This hasn’t been a good week for Democrats and progressives in federal courts. President Trump got his travel ban in the Supreme Court, despite his documented intent to make it a Muslim ban. The Court also dealt a serious blow to labor in Janus v. AFSCME, curtailing the ability of unions to raise funds. And then there was the retirement of Justice Anthony Kennedy, whose departure will mean an unbreakable arch-conservative majority in that same body.
But on Friday, Democrats received a sliver of daylight. A federal district court decided to vacate a plan from the Kentucky government to implement work requirements for able-bodied adults in the state Medicaid program. That decision calls into doubt an initiative strongly favored by the Trump administration and several Republican governors across the country. It also challenges a larger administration plan to refashion all federal welfare and means-tested poverty programs, and should kick off a flurry of court activity on the issue.
Kentucky created the work requirement in its Medicaid program back in January, after the Centers for Medicare and Medicaid Services issued official guidance encouraging “state efforts to test incentives that make participation in work or other community engagement a requirement for continued Medicaid eligibility.” Formerly, federal administrations had never approved state restrictions in Medicaid like work requirements or drug-testing that constrained base eligibility for the program. After expanding Medicaid to all low-income adults in participating states, President Obama’s CMS was particularly stringent about this, approving state waivers that restructured elements of Medicaid programs and even reduced benefits, but never approving a waiver from a state involving work requirements.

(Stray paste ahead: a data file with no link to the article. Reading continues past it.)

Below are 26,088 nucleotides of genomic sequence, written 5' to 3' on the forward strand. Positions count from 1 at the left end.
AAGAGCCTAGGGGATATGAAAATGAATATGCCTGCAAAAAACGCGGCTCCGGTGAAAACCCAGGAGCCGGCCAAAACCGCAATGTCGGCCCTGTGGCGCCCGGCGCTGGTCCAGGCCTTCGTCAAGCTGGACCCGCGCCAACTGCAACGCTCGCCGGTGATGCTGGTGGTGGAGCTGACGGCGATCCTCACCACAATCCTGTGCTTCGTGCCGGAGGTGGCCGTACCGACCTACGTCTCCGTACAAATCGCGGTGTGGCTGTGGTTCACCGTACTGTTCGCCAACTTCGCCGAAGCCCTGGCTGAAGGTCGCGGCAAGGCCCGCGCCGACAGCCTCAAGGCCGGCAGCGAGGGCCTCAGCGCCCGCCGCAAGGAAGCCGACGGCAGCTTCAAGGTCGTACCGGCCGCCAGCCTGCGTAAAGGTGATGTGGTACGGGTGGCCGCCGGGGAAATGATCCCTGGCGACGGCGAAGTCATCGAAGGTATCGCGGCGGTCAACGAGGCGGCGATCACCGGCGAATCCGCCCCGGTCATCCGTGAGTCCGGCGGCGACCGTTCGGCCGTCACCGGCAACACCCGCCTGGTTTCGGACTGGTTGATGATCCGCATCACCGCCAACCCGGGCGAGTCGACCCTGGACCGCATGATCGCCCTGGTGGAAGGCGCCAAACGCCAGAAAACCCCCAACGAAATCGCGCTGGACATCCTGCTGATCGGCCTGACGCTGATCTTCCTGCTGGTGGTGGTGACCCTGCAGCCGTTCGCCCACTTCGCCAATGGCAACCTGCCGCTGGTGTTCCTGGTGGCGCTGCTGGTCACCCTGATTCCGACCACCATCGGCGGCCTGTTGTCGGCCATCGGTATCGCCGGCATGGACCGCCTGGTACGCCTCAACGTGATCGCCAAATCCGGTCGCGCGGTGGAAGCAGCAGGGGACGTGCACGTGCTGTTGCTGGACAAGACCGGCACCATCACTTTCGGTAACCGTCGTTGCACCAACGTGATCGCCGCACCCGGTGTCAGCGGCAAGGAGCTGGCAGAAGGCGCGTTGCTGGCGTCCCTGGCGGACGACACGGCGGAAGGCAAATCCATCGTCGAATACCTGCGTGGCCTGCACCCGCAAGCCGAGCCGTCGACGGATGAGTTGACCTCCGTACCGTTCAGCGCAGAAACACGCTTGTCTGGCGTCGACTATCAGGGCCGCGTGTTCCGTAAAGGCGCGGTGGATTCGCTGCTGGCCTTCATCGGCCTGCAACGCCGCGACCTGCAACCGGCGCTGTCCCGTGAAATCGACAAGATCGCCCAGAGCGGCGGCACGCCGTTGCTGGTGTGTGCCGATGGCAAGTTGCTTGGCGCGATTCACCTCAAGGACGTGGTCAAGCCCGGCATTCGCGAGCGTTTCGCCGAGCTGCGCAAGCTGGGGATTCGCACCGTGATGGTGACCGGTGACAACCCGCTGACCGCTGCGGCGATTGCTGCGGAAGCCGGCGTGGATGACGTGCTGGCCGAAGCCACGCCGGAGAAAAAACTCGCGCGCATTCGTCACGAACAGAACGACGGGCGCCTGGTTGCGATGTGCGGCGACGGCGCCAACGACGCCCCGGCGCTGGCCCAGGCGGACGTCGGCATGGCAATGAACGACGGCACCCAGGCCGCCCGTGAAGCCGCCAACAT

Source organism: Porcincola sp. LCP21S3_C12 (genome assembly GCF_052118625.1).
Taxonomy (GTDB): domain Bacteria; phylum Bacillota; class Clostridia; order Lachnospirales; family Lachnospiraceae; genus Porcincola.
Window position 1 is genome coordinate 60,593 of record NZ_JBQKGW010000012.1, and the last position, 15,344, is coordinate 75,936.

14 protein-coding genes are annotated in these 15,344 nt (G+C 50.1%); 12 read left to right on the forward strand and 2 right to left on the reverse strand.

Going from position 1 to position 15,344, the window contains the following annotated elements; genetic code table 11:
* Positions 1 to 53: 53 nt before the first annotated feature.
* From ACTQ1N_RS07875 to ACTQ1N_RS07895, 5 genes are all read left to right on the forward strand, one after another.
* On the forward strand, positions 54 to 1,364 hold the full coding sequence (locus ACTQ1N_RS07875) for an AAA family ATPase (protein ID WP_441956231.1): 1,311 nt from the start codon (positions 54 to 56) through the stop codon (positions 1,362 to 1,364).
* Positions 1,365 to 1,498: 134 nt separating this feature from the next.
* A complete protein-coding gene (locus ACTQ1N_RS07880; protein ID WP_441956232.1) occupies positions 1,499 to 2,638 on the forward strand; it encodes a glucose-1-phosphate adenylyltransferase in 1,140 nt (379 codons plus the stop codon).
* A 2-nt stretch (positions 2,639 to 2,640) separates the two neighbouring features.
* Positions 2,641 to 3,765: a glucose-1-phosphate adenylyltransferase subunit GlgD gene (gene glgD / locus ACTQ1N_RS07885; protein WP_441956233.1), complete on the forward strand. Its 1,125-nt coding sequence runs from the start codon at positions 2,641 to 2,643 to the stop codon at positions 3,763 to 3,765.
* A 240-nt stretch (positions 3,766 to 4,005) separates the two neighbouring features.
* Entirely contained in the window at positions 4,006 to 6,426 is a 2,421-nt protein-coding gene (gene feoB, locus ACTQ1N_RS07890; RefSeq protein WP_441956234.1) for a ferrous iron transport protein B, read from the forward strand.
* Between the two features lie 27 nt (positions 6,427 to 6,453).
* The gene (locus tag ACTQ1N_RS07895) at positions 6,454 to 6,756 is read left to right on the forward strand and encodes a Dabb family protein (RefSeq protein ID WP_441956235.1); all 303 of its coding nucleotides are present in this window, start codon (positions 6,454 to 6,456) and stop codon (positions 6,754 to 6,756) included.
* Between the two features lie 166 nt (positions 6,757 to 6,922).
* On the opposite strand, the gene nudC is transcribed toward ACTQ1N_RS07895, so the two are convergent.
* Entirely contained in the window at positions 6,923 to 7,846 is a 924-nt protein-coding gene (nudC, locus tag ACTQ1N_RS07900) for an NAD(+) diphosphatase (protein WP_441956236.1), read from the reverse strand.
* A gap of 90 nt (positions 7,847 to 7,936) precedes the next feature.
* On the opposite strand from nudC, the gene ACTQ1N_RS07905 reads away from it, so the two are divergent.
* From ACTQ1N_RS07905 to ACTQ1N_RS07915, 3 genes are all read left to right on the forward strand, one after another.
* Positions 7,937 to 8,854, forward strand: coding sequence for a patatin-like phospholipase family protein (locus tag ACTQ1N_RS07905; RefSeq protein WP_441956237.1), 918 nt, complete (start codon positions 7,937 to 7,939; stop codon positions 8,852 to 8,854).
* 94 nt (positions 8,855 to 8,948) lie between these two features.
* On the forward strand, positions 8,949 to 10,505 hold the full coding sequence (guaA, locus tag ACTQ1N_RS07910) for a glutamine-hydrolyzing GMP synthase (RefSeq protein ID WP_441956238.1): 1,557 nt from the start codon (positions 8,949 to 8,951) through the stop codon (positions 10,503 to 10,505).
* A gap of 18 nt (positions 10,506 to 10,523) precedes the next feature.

But then Donald Trump got elected. He hasn’t yet been able to fulfill his main promise of repealing all of Obamacare, but under CMS administrator Seema Verma, the White House has been able to work toward slowly a piecemeal destruction, sloughing away the number of people covered when and where possible. A key part of the strategy has been approving more and more conservative-leaning Medicaid program waivers that reduce the number of covered or eligible people. The most prominent of those piecemeal reductions was the unprecedented decision to allow state Medicaid programs to make people have to work in order to qualify.
Kentucky was the first state to have its work requirement waiver approved by CMS, but its program is roughly indicative of the other states that came after it. The regulation only applies to able-bodied non-elderly adults, and requires them to complete 80 hours per month of work or work-related programs. People who meet those requirements also have to pay an income-adjusted premium. Violation of either provision means they can lose coverage for six months. Four other states, including New Hampshire, Arkansas, Kentucky, and Indiana, have had similar work requirements approved by CMS. Seven more states—all of them led by Republicans—have applied.